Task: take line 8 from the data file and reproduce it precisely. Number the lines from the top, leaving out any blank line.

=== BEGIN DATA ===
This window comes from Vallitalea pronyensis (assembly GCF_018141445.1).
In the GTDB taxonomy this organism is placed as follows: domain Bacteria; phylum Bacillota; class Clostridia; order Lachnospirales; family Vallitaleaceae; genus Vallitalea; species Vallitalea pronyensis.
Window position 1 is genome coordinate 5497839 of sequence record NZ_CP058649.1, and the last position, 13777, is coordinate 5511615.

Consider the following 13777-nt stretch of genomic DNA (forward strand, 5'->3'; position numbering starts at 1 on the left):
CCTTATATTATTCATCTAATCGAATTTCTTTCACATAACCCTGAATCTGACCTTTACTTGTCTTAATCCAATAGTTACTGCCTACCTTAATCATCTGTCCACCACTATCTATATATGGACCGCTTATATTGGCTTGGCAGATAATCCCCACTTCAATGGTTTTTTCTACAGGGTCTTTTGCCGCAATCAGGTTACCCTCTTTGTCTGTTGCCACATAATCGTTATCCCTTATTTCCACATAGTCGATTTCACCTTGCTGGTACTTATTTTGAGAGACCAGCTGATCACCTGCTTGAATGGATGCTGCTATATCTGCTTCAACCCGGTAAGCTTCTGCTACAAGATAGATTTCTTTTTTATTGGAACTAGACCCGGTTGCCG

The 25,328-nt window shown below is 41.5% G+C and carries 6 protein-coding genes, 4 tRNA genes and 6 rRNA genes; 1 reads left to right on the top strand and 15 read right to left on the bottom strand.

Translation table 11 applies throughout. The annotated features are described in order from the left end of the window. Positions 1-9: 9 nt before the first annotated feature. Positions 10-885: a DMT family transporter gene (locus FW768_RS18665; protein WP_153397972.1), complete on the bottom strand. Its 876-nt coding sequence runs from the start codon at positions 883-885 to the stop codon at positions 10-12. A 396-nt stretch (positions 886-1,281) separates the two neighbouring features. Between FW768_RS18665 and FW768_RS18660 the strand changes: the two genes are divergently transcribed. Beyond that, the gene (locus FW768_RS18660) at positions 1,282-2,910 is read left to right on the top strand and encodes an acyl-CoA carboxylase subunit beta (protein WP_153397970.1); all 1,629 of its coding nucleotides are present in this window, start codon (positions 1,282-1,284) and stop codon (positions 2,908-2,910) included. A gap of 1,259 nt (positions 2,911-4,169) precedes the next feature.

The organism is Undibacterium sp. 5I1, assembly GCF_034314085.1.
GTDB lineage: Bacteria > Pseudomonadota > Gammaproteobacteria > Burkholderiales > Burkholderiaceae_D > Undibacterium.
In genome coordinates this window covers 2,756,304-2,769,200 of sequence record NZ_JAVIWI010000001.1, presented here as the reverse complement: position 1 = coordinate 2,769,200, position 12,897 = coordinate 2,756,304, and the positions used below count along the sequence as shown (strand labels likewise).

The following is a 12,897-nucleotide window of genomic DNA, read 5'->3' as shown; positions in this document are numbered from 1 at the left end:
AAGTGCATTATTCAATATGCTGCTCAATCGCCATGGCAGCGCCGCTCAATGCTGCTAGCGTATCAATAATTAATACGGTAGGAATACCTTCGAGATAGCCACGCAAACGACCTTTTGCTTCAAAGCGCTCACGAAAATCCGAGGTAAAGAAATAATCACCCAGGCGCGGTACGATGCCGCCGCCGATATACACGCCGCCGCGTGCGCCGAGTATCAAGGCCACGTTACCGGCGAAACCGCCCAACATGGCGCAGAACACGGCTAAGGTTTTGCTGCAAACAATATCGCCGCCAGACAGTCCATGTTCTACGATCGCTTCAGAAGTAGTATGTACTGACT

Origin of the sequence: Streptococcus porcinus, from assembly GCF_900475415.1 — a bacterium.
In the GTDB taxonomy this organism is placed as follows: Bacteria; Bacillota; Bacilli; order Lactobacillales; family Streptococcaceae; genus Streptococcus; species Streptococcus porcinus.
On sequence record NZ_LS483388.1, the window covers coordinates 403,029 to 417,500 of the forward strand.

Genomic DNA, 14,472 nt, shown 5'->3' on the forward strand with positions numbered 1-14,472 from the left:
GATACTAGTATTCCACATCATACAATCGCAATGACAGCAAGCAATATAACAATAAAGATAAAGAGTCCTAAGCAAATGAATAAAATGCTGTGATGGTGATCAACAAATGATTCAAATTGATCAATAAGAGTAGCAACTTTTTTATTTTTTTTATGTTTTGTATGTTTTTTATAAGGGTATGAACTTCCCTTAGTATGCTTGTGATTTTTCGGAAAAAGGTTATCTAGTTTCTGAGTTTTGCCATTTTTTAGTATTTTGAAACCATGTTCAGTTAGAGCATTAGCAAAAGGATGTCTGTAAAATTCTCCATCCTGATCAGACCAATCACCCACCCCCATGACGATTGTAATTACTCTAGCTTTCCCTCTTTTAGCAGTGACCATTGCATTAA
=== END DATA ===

The organism is Undibacterium sp. 5I1, assembly GCF_034314085.1.